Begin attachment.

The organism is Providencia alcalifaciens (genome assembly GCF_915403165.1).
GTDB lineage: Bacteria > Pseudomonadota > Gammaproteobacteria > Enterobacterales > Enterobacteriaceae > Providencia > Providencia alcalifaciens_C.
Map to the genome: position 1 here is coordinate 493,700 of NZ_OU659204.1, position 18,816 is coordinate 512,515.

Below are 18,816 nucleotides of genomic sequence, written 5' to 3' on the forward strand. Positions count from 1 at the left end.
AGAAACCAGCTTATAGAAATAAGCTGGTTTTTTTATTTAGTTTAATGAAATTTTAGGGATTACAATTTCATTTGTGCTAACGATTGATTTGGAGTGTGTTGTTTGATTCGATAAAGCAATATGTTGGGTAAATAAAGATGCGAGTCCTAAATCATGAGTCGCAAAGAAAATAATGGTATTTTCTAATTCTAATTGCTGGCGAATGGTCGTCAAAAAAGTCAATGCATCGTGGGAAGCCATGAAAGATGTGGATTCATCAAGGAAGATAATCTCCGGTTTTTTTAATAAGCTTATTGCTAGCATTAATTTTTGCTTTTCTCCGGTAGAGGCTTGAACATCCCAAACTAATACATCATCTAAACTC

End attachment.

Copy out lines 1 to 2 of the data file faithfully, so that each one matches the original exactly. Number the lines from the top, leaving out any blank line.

The organism is Providencia alcalifaciens (genome assembly GCF_915403165.1).
GTDB lineage: Bacteria > Pseudomonadota > Gammaproteobacteria > Enterobacterales > Enterobacteriaceae > Providencia > Providencia alcalifaciens_C.